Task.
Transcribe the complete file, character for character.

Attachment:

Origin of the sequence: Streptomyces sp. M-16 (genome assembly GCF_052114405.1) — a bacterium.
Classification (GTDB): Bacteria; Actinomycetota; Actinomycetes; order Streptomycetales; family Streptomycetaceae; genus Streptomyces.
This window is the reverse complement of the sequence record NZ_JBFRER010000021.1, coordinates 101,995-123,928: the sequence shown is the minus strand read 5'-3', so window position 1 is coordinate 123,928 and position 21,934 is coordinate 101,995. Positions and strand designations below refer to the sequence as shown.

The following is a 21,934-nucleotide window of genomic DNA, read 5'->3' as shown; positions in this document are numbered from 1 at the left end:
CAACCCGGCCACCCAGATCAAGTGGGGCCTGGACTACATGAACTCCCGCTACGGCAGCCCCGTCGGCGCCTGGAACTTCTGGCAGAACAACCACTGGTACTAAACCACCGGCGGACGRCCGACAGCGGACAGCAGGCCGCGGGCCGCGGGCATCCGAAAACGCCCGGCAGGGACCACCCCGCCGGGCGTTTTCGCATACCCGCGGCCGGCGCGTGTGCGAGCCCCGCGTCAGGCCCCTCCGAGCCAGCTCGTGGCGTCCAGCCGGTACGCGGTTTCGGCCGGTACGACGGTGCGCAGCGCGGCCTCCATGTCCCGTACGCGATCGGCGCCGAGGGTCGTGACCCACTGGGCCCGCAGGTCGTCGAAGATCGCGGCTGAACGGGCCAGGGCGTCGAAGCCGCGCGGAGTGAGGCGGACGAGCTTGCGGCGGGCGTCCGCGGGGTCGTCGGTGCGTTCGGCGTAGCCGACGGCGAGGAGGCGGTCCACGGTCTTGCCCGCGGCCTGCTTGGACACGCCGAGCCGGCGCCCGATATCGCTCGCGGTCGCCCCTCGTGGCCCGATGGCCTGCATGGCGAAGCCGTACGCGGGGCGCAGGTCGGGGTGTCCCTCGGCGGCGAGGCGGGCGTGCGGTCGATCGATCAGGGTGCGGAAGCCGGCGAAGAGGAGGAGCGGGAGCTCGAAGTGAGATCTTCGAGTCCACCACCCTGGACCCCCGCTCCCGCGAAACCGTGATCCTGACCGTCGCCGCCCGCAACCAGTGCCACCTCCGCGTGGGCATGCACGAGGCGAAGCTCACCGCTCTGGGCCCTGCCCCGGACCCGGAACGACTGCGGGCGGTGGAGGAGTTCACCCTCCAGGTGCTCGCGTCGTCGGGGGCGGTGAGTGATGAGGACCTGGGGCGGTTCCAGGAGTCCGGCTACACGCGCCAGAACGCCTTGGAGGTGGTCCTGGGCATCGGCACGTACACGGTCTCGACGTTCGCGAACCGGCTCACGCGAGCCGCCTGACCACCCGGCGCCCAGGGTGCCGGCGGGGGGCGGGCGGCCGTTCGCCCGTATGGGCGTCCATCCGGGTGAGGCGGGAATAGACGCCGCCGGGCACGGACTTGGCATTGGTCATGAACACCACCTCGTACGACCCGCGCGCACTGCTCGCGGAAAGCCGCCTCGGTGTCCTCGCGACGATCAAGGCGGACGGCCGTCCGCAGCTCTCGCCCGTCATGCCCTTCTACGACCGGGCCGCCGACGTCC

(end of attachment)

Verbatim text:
Origin of the sequence: Streptomyces sp. M-16 (genome assembly GCF_052114405.1) — a bacterium.
Classification (GTDB): Bacteria; Actinomycetota; Actinomycetes; order Streptomycetales; family Streptomycetaceae; genus Streptomyces.
This window is the reverse complement of the sequence record NZ_JBFRER010000021.1, coordinates 101,995-123,928: the sequence shown is the minus strand read 5'-3', so window position 1 is coordinate 123,928 and position 21,934 is coordinate 101,995. Positions and strand designations below refer to the sequence as shown.

The following is a 21,934-nucleotide window of genomic DNA, read 5'->3' as shown; positions in this document are numbered from 1 at the left end:
CAACCCGGCCACCCAGATCAAGTGGGGCCTGGACTACATGAACTCCCGCTACGGCAGCCCCGTCGGCGCCTGGAACTTCTGGCAGAACAACCACTGGTACTAAACCACCGGCGGACGRCCGACAGCGGACAGCAGGCCGCGGGCCGCGGGCATCCGAAAACGCCCGGCAGGGACCACCCCGCCGGGCGTTTTCGCATACCCGCGGCCGGCGCGTGTGCGAGCCCCGCGTCAGGCCCCTCCGAGCCAGCTCGTGGCGTCCAGCCGGTACGCGGTTTCGGCCGGTACGACGGTGCGCAGCGCGGCCTCCATGTCCCGTACGCGATCGGCGCCGAGGGTCGTGACCCACTGGGCCCGCAGGTCGTCGAAGATCGCGGCTGAACGGGCCAGGGCGTCGAAGCCGCGCGGAGTGAGGCGGACGAGCTTGCGGCGGGCGTCCGCGGGGTCGTCGGTGCGTTCGGCGTAGCCGACGGCGAGGAGGCGGTCCACGGTCTTGCCCGCGGCCTGCTTGGACACGCCGAGCCGGCGCCCGATATCGCTCGCGGTCGCCCCTCGTGGCCCGATGGCCTGCATGGCGAAGCCGTACGCGGGGCGCAGGTCGGGGTGTCCCTCGGCGGCGAGGCGGGCGTGCGGTCGATCGATCAGGGTGCGGAAGCCGGCGAAGAGGAGGAGCGGGAGCTCGAAGTGAGATCTTCGAGTCCACCACCCTGGACCCCCGCTCCCGCGAAACCGTGATCCTGACCGTCGCCGCCCGCAACCAGTGCCACCTCCGCGTGGGCATGCACGAGGCGAAGCTCACCGCTCTGGGCCCTGCCCCGGACCCGGAACGACTGCGGGCGGTGGAGGAGTTCACCCTCCAGGTGCTCGCGTCGTCGGGGGCGGTGAGTGATGAGGACCTGGGGCGGTTCCAGGAGTCCGGCTACACGCGCCAGAACGCCTTGGAGGTGGTCCTGGGCATCGGCACGTACACGGTCTCGACGTTCGCGAACCGGCTCACGCGAGCCGCCTGACCACCCGGCGCCCAGGGTGCCGGCGGGGGGCGGGCGGCCGTTCGCCCGTATGGGCGTCCATCCGGGTGAGGCGGGAATAGACGCCGCCGGGCACGGACTTGGCATTGGTCATGAACACCACCTCGTACGACCCGCGCGCACTGCTCGCGGAAAGCCGCCTCGGTGTCCTCGCGACGATCAAGGCGGACGGCCGTCCGCAGCTCTCGCCCGTCATGCCCTTCTACGACCGGGCCGCCGACGTCC